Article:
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Khodr Moustafa Taha, 36, was handed the two-year order in May and banned from using social media after he pleaded guilty to 10 charges, including using a carriage service to threaten.

Taha appeared in the Melbourne Magistrates Court on Wednesday, and documents show he is accused of accessing social media in September, failing to attend for drug testing and failing to report for unpaid community work as directed.

His matter was adjourned and he will appear before deputy chief magistrate Jelena Popovic on December 10.

Ms Popovic sentenced Taha to the community corrections order instead of jail, saying at the time there was a causal connection between his offending and a drug-induced psychosis he experienced from October to December last year.

“Notwithstanding the public interest in this matter generated by Mr Taha’s threats and seemingly Jihadist sympathies, Mr Taha is not, in my view, a vehicle for a wide application of the notion of `general deterrence’,” she said at the time.

Taha had been arrested in January following the Twitter rant that condoned terrorist behaviour and was racist, misogynistic and threatening.

“An officer will die,” he tweeted to Victoria Police.

Another tweet urged Islamic State to behead captives.

“As soon as you get them, execute them, film it, send it to the parents of the victim,” the tweet read.

Ms Popovic noted Taha never engaged in any acts of terrorism or behaviour that indicated he intended to.

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The composting toilet is adorable; all cheery plastic curves in a bright Smurf blue.

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It seems to belong in a playhouse.

Outside, roosters strut and crow, pigs snort and snuffle in their cinderblock pens, and a gaggle of children race around the countryside east of Guayaquil, Ecuador’s biggest city. The late afternoon is swollen with heat, but the outhouse itself is shady and cool, miraculously free of any stink – the stench of a Honey Bucket at a construction site, of a grotty urinal at a dive bar, or even the flush toilet frequented by my four-year-old twin boys.

Founded in 2007, Fundacion in Terris develops dry, composting toilets designed for poor families – an alternative to unsanitary open defecation and water-wasting flush models. About 2.5 billion people around the world lack access to safe sanitation. If captured and stored improperly, human waste can contaminate drinking water and lead to disease and death. About 1.5 million children die each year of diarrheal diseases, much of which could be prevented with improved sanitation and safe drinking water. A grant from the Bill and Melinda Gates Foundation has supported development, field testing and commercialisation of these injection-molded plastic toilets, which costs about $300.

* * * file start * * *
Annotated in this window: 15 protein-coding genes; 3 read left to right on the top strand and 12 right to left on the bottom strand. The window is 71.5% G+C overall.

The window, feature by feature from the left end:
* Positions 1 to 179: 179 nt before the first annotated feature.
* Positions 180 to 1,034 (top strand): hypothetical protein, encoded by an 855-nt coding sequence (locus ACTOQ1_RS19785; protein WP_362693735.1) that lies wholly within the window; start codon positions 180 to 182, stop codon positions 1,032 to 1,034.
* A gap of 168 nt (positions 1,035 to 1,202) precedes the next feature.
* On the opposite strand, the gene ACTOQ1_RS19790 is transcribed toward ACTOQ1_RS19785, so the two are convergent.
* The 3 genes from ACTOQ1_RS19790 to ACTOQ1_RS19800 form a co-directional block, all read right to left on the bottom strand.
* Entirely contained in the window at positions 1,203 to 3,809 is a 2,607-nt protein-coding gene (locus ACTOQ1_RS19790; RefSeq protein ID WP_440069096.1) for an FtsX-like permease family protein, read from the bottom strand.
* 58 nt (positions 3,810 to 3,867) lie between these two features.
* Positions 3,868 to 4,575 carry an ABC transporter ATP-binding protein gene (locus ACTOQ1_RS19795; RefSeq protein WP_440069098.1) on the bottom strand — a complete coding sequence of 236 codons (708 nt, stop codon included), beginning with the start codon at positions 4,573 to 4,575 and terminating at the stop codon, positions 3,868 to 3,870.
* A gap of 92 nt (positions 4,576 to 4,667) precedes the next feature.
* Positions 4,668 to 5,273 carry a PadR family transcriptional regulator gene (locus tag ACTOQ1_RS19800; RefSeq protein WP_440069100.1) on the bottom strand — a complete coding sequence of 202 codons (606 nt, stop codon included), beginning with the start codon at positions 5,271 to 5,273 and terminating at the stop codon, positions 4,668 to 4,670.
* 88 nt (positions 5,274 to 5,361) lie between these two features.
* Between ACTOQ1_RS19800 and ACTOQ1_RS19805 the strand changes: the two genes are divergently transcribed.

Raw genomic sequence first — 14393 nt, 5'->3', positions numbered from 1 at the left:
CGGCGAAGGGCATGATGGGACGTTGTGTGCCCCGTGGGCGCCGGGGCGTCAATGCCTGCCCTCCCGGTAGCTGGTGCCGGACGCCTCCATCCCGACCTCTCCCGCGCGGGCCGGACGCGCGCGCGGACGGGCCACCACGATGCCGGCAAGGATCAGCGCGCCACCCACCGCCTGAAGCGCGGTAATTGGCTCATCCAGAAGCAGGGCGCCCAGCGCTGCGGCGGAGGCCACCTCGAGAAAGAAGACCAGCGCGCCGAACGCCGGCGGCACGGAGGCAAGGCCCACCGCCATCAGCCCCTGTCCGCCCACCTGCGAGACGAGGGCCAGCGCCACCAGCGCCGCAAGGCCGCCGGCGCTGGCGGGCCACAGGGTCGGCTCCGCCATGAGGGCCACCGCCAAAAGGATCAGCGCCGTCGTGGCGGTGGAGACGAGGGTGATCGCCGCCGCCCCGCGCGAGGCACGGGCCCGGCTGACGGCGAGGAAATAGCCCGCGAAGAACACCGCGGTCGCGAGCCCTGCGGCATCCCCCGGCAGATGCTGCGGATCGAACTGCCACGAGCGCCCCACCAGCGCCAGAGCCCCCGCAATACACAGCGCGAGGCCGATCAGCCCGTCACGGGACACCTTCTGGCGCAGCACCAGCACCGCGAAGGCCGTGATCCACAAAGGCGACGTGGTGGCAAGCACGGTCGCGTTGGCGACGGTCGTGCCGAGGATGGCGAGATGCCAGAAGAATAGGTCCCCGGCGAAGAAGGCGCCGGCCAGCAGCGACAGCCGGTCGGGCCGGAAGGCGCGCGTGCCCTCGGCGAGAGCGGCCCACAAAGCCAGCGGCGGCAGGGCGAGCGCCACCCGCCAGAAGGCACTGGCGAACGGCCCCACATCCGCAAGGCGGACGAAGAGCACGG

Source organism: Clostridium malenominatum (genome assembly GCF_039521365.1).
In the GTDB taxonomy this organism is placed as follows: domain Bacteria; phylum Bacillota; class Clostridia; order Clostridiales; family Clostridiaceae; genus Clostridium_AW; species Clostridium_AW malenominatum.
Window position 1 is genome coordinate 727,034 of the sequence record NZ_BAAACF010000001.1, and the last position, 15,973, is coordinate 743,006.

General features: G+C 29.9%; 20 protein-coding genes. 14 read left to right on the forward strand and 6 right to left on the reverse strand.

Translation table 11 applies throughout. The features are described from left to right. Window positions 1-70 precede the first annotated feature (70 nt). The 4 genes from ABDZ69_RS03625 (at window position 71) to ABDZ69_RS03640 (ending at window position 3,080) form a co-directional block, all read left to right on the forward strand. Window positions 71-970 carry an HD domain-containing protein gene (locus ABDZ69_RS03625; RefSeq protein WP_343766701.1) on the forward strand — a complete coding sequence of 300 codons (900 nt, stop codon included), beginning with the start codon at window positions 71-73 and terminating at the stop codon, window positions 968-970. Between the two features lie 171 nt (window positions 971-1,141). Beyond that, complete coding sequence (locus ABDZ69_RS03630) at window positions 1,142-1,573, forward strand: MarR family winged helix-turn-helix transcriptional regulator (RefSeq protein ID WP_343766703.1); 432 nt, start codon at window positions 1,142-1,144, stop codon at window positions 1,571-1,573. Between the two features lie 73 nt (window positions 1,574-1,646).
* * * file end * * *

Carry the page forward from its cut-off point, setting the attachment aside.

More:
Now hundreds of the group’s toilets are used around Ecuador and Africa, in rural and urban settings where the government has yet to install sewage systems and may not for decades. The models have evolved over the years, with the earliest versions cobbled together out of wood, PVC pipe, and a bicycle’s spoke and chain.

In one version, you pull the lever and your deposit disappears under a trap door – poof! – you don’t have to think about it again. At least not immediately. The compost rolls down a flexible pipe into a plastic barrel that fills up, then is capped and set aside to dry out. After six months, the compost is ready to sprinkle as fertiliser. It’s not intended for lettuce and other food crops, to avoid possible contamination by E. coli and other pathogens, but it’s perfectly safe for flowers and even fruit orchards.

Studies show that cultural beliefs can slow the adoption of dry toilets, pit latrines, and other efforts to improve sanitation. In a recent study of dry toilets in coastal Tanzania, an area dominated by Muslims, nearly two-thirds of those surveyed considered the handling of feces and urine as “unholy.”

The Kichwa people of Saryaku, in the Amazon in northern Ecuador, were interested in such toilets, but balked at using the compost. Upon death, your body returns to the earth. If something passes from their bodies, it can’t be used again, says Juan Pablo Argüello, who coordinates the group’s contracts with local NGOS and municipalities.

It gets me thinking about our own culture’s simultaneous obsession and squeamishness with bodily functions, the abundance of euphemisms for the act, and the appropriation of such words to express anger, shock, and awe. The same kind of awe that we had as toddlers peering into our potty and realizing, hey, I made that – invoking the disgust and wonder that led Sigmund Freud to develop his theory of the psychosexual stages of development.

It’s time for a test drive. I pop a squat onto the seat and urine flows down the lid, through a hole, diverted to the soil where plants act as a biofilter. To make a contribution of the solid sort, you raise the lid. After you excrete, it falls into the sawdust, and you pump a foot pedal on the left side that turns an auger down below – a plastic spiral connected to the freewheel of a bike. Then you press a lever that throws a shower of fresh sawdust.

In the dim recesses below, I glimpse a lump of what might be someone else’s excrement, but I don’t linger. Back outside, I chat with Raquel Alvarez, whose toilet I borrowed. Before its installation last year, her family had to relieve themselves into plastic bags, knot them off, and toss the bagged waste onto the hill – a flying toilet of sorts. She hated going at night, in the dark, and leaving her two girls alone in their weathered wooden house on stilts. She doesn’t mind moving the barrels of compost. “It doesn’t smell bad. I wasn’t grossed out,” says the 27-year-old, who likes the privacy and convenience of the compost toilet.

Her toilet has become a local attraction. Every day after school, her daughter’s friends use it – a curiosity shared around the world. According to research conducted in rural Zinder, Niger, a third of pit latrine owners surveyed shared it with their neighbors, too.

After getting past cost and cultural concerns, what may drive consumers to adopt such toilets is not only a matter of sanitation, but aspiration. As Argüello puts it, “They want a bathroom they can show visitors.”

Vanessa Hua reported from Ecuador on an International Reporting Project fellowship. Her work has appeared in the New York Times, New Yorker online, Salon, San Francisco, The Washington Post, The Atlantic, and Newsweek, among other publications.